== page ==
In addition, the pumps feature a card reader display and a second screen display large enough for pilots to view, even when they’re fueling their planes from the opposite side of their craft.

“You can actually go to the other side of your plane to fuel and you can see the dollar amount of what’s going into your plane,” Bryant said.

Bryant has also overseen other major upgrades including lighting and signage. The facility boasts a 5,000-foot runway and parallel taxiway, a modern terminal building with upgraded furnishings, a laser grade testing center, a pilot’s shop, flight instruction and new T-Hangars.

In 2020, the county plans to resurface all of the airport’s ramps, taxiways and runways. The work is expected to start sometime in March or April, and take about a month to complete.

Bryant said the federal government is covering 90 percent, or about $320,000 of the project. The county and state are each picking up 5 percent, or about $16,800 for their respective portions.

“Upgrang and modernizing the airport is important because the facility is often the first impression CEOs of prospective industries have when they fly into Fairfield County,” Bryant said.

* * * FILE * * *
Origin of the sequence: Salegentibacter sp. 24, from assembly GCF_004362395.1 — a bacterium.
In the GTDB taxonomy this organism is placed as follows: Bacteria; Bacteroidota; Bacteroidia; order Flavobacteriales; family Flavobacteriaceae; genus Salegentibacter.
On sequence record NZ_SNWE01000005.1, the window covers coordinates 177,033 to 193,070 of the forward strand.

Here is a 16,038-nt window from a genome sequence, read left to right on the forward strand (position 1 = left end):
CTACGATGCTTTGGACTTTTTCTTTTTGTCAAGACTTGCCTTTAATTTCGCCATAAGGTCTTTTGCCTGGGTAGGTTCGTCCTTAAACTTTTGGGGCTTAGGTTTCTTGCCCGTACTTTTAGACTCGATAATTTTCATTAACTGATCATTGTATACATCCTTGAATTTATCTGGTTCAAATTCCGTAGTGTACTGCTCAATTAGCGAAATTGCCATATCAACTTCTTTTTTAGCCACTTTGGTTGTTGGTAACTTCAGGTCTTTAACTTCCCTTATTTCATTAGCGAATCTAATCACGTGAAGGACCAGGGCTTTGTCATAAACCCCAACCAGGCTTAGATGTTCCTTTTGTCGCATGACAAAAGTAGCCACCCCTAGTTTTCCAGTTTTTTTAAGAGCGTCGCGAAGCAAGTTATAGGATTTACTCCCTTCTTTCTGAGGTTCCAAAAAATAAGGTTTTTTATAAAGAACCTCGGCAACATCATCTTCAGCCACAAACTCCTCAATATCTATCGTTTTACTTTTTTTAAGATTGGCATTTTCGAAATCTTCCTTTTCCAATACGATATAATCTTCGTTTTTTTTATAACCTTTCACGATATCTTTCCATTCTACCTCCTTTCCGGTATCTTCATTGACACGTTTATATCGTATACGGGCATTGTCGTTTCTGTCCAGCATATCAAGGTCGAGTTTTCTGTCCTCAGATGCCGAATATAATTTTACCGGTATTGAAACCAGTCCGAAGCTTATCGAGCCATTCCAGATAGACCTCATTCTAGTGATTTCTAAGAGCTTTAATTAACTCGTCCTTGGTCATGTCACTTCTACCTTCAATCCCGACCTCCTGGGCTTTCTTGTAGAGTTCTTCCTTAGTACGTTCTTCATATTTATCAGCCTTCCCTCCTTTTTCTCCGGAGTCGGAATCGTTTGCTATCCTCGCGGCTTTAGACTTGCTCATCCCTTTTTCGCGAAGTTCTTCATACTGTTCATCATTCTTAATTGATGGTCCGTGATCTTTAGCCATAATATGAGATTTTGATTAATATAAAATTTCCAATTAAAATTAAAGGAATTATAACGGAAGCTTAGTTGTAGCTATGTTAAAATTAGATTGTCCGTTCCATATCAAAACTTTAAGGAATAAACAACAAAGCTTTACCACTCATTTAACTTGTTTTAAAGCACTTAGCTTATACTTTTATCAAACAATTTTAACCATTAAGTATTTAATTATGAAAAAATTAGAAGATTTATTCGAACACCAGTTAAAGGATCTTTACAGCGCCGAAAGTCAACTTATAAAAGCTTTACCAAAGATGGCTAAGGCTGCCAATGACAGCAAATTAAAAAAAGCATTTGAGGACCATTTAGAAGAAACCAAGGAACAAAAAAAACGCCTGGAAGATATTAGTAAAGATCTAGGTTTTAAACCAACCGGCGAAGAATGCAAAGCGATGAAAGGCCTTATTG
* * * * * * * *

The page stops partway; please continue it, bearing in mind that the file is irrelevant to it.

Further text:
“There’s a lot of general aviation traffic that comes into a community first, especially in the corporate world,” she said. “The general aviation airport in Fairfield is extremely important in putting down the welcome carpet.”

Mt. Zion renovation

Fairfield County spent much of 2018 putting together a plan to revitalize the former Mt. Zion Institute building to serve as a new Fairfield County government center in downtown Winnsboro.

In 2019, the county devoted considerable efforts to working with the developer, 1st and Main, a North Carolina firm, to secure the financing for the renovation.

More than half of the funding of the $11.5 million project would come from state and federal tax credits associated with the property.

Fairfield County plans to buy the building via interest free annual lease payments of approximately $4.9 million over seven years. At the end of those seven years, the county will make a final payment to purchase and take ownership of the property from 1st and Main.

 “We got all the financing we were hoping we would get and a little more, actually. And all the design work is done,” Taylor said.

The actual construction is slated to start in January 2020 and is expected to last 16 months, with a projected opening sometime in Spring, 2021.

Market Building

The launching of the Fairfield County Market building has helped increase foot traffic in downtown Winnsboro, which county officials hope will spill over to existing shops and restaurants.